Thoughts? email me at KOlbermann@msnbc.com

October 29, 2004| 11:13 a.m. ET

Election to be decided Sunday (Keith Olbermann)

New York— Well, so much for saving the Bill O’Reilly tapes. We got up to about $175,000 in your pledges (excuse me for a 1970ism, but how far out is that?) but we couldn’t top Bill O’Reilly, who may have paid a year’s salary ($2M-$10M, says The New York Daily News) to keep the tapes from showing up at Tower Records. We’ll have to settle for those lovely transcripts and the knowledge that you can never get all the toothpaste back in the tube, nor all the soap out of the loofah.

We now rejoin the election, already in progress.

And, as teased here these last two days, we might be told Tuesday night or Wednesday morning, or not until January 15th, but, if history holds, we will know by around 4 p.m. EST Sunday who will be president next year. There are many irrelevant indicators out there on which to hang a forecast (the NASCAR dads, the stock market, Robert Novak), but to my knowledge only one logical fallacy has stood the test of time. So here goes.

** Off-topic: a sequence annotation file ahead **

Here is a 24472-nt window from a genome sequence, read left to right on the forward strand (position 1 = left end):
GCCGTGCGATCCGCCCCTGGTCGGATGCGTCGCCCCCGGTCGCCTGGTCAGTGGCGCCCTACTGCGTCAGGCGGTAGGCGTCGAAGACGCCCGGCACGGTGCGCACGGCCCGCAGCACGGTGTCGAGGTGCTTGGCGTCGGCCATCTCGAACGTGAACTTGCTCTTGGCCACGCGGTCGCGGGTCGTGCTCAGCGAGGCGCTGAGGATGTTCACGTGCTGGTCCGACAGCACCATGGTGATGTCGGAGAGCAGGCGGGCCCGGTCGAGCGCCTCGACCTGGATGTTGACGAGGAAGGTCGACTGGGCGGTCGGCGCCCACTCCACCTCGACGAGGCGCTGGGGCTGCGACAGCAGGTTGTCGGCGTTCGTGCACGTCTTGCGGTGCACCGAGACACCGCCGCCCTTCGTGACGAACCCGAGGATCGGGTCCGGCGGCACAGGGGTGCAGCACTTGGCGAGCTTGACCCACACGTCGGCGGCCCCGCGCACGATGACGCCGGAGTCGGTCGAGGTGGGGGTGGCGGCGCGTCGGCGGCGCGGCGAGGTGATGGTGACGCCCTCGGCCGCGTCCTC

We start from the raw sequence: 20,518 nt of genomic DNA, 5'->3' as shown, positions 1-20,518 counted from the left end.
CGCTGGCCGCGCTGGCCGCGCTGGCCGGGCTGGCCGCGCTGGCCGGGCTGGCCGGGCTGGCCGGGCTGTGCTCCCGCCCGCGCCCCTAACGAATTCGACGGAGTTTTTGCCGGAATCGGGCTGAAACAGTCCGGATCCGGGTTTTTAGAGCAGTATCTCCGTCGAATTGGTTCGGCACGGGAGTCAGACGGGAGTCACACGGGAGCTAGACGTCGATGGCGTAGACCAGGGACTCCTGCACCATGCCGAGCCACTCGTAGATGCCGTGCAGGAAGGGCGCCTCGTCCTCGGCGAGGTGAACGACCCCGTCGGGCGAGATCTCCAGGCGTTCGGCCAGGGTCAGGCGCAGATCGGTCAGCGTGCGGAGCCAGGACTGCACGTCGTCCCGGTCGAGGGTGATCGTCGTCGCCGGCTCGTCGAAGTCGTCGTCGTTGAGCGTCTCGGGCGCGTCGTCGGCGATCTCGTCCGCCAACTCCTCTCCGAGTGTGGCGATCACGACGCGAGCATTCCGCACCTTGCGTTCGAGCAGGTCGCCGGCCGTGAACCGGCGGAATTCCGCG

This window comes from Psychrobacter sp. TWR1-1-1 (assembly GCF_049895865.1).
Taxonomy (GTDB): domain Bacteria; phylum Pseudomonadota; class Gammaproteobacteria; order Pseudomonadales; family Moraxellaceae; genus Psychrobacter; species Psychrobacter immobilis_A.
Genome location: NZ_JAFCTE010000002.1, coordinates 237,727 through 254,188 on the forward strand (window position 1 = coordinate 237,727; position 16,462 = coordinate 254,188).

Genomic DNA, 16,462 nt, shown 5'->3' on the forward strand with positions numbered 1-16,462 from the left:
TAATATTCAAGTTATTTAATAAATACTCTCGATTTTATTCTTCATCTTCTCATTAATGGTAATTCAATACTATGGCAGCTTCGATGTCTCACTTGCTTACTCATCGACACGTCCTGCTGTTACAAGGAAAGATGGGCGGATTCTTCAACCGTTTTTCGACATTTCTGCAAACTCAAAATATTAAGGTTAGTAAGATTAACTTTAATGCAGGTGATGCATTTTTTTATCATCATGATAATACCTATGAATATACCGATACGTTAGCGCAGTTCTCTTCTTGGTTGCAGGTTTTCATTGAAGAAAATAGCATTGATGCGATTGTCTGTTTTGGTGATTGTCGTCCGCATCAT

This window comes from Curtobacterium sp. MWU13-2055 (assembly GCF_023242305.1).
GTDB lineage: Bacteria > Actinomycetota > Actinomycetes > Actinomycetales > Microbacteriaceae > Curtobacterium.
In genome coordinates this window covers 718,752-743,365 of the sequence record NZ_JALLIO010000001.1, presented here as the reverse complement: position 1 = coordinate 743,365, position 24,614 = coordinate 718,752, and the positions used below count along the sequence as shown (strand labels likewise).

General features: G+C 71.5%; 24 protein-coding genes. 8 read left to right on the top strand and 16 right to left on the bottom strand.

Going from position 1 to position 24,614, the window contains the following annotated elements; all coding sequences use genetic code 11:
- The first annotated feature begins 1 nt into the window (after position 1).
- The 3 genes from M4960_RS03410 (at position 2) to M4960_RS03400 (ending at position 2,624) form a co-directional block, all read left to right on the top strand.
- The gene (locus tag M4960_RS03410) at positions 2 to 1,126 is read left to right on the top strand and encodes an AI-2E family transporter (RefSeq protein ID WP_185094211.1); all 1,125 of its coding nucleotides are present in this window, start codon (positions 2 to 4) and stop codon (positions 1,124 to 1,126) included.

By definition, the logical fallacy, of course is simply this: Event A occurs. Then Event B occurs. Therefore, Event A caused Event B. Obviously, it’s simply not true. Nonetheless, when the presidential election is this close, we look for anything and everything that might predict the outcome— whether common-sense or logically fallacious.

And as logical fallacies go, we are privileged to have a doozy, one that seems to have correctly predicted the last seventeen Presidential Elections.

Terror? The economy? The incumbent’s final rating in the Gallup poll? Turnout in Ohio?


It’s the Washington Redskins.